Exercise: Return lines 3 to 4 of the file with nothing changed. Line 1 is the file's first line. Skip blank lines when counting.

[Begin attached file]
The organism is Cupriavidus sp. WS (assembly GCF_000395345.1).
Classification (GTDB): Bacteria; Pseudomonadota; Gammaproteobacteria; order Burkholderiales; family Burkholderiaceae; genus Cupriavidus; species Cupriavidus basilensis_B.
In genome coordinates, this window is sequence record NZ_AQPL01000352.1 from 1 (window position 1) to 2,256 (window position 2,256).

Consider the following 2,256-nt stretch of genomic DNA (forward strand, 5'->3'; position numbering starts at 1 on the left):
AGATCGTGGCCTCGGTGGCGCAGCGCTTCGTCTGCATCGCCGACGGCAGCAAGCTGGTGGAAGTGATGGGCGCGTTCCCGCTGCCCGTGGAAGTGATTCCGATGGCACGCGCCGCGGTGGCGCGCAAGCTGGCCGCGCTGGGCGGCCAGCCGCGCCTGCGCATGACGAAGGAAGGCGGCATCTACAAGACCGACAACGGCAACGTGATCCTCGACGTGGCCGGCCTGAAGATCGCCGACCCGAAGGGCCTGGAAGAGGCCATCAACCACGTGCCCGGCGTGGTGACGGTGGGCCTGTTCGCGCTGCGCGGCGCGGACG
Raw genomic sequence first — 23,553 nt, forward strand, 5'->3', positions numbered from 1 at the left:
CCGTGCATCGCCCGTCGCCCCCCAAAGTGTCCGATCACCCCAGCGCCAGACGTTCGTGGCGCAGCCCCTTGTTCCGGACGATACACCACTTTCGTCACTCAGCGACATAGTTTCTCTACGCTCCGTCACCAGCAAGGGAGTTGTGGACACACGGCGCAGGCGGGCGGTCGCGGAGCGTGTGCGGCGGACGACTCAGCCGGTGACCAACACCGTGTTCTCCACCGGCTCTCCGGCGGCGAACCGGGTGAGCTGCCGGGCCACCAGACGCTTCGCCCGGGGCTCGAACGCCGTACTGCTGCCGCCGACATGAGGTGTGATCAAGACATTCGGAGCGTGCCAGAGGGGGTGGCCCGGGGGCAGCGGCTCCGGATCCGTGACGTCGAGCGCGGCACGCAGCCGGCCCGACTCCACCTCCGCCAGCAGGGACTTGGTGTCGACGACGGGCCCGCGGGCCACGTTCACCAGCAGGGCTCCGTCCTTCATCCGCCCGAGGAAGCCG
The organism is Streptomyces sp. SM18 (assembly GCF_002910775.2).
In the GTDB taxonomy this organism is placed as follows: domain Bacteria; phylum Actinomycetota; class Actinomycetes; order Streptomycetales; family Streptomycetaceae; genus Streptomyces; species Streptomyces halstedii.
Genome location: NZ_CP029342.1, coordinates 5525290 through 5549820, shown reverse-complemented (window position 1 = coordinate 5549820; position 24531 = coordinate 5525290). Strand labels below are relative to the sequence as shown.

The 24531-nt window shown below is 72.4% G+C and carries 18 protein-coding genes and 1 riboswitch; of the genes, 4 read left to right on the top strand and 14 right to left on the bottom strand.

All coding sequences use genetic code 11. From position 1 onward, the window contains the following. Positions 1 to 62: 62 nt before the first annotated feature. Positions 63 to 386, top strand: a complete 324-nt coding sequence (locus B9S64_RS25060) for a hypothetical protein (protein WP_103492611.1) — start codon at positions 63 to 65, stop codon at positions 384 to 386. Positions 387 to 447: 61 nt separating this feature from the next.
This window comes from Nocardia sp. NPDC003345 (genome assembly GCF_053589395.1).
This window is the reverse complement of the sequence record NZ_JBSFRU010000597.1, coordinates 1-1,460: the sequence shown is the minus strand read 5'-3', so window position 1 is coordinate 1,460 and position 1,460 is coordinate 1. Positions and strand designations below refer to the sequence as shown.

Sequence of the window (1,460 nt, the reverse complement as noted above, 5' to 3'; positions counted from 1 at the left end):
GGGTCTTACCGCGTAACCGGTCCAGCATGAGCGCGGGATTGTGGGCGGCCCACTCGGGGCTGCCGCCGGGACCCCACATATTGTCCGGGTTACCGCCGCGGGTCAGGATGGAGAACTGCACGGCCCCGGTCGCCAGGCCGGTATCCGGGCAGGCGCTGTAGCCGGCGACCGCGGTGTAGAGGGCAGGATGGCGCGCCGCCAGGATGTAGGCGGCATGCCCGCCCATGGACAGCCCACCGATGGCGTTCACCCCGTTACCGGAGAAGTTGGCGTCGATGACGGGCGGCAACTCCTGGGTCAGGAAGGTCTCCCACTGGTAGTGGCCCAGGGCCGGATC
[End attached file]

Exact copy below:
In genome coordinates, this window is sequence record NZ_AQPL01000352.1 from 1 (window position 1) to 2,256 (window position 2,256).

Consider the following 2,256-nt stretch of genomic DNA (forward strand, 5'->3'; position numbering starts at 1 on the left):